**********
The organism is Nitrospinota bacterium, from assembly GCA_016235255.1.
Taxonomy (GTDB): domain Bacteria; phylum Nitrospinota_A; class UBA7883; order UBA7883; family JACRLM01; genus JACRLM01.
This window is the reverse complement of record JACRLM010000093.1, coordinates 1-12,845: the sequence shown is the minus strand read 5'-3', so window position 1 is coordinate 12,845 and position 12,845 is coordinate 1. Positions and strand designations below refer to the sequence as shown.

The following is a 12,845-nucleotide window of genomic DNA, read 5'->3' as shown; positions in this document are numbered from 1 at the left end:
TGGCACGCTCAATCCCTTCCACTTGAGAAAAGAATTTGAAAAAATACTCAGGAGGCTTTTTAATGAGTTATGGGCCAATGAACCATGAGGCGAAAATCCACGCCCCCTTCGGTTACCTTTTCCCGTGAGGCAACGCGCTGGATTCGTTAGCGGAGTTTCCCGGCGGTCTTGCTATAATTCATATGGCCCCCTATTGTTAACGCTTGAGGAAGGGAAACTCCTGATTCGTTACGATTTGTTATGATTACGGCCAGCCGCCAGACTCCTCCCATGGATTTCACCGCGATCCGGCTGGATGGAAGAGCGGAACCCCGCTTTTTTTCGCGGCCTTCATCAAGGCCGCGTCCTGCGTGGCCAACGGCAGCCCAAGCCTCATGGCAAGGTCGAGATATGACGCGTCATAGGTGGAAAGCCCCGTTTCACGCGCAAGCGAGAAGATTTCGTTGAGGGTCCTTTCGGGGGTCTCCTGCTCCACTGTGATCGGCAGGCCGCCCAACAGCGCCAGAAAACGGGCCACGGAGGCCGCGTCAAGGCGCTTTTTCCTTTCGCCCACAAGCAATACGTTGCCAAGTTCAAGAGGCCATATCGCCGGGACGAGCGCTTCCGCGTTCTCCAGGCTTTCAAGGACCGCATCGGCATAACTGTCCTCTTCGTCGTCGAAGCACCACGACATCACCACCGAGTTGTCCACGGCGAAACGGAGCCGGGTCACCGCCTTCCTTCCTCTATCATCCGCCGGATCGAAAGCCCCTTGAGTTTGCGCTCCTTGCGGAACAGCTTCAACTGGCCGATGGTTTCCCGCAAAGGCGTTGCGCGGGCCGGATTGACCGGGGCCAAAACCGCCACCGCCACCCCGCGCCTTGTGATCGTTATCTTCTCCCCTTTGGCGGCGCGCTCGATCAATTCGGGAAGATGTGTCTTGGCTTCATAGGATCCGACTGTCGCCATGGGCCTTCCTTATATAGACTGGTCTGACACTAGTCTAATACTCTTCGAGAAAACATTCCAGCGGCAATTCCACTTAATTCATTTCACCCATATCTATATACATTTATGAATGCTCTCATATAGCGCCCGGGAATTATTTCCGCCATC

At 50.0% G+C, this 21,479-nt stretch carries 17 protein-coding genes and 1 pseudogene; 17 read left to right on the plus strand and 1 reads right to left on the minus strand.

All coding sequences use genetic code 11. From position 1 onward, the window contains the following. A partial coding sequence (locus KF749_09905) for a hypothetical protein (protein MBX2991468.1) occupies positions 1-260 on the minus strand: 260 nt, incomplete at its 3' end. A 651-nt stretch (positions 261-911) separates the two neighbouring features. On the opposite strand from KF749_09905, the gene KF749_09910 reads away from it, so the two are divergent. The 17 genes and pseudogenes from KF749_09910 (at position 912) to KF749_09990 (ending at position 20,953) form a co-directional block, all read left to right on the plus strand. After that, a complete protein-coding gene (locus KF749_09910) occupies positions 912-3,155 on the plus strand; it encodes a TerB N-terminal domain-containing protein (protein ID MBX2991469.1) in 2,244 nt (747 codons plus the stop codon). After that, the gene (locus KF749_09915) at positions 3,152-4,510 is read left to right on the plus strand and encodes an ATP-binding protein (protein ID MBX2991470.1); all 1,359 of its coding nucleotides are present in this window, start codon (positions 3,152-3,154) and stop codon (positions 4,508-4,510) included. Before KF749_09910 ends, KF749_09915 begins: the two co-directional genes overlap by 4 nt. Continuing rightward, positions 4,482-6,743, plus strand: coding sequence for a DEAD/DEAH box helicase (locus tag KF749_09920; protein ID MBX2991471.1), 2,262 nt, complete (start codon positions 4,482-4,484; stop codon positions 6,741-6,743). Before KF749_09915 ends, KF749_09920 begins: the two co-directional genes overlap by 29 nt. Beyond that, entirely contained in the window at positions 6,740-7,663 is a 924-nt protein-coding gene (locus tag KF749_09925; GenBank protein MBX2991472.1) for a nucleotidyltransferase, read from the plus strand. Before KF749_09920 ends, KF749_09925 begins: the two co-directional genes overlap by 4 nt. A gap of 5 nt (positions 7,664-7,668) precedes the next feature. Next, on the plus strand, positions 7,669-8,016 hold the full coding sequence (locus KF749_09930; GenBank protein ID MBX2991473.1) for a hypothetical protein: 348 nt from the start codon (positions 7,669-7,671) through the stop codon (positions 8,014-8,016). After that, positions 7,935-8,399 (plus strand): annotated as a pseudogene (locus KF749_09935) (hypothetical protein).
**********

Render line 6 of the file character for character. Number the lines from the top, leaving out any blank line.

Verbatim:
At 50.0% G+C, this 21,479-nt stretch carries 17 protein-coding genes and 1 pseudogene; 17 read left to right on the plus strand and 1 reads right to left on the minus strand.